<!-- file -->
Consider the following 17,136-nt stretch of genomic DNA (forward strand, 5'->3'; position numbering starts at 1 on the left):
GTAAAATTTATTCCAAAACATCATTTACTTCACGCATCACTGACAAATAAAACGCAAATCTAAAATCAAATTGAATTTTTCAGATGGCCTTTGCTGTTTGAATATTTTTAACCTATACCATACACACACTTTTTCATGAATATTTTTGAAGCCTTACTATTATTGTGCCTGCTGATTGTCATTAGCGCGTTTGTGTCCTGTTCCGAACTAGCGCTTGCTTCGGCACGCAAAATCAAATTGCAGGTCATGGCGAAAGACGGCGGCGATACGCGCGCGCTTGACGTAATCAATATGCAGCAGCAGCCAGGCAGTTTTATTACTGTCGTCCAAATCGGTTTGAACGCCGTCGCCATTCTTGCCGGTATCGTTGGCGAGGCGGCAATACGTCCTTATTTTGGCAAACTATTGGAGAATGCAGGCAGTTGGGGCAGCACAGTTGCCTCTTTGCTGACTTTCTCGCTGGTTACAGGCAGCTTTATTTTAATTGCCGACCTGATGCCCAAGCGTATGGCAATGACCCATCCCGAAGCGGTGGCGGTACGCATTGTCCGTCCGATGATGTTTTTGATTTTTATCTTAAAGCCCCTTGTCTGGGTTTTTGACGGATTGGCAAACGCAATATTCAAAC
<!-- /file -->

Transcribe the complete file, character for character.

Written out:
Consider the following 17,136-nt stretch of genomic DNA (forward strand, 5'->3'; position numbering starts at 1 on the left):
GTAAAATTTATTCCAAAACATCATTTACTTCACGCATCACTGACAAATAAAACGCAAATCTAAAATCAAATTGAATTTTTCAGATGGCCTTTGCTGTTTGAATATTTTTAACCTATACCATACACACACTTTTTCATGAATATTTTTGAAGCCTTACTATTATTGTGCCTGCTGATTGTCATTAGCGCGTTTGTGTCCTGTTCCGAACTAGCGCTTGCTTCGGCACGCAAAATCAAATTGCAGGTCATGGCGAAAGACGGCGGCGATACGCGCGCGCTTGACGTAATCAATATGCAGCAGCAGCCAGGCAGTTTTATTACTGTCGTCCAAATCGGTTTGAACGCCGTCGCCATTCTTGCCGGTATCGTTGGCGAGGCGGCAATACGTCCTTATTTTGGCAAACTATTGGAGAATGCAGGCAGTTGGGGCAGCACAGTTGCCTCTTTGCTGACTTTCTCGCTGGTTACAGGCAGCTTTATTTTAATTGCCGACCTGATGCCCAAGCGTATGGCAATGACCCATCCCGAAGCGGTGGCGGTACGCATTGTCCGTCCGATGATGTTTTTGATTTTTATCTTAAAGCCCCTTGTCTGGGTTTTTGACGGATTGGCAAACGCAATATTCAAAC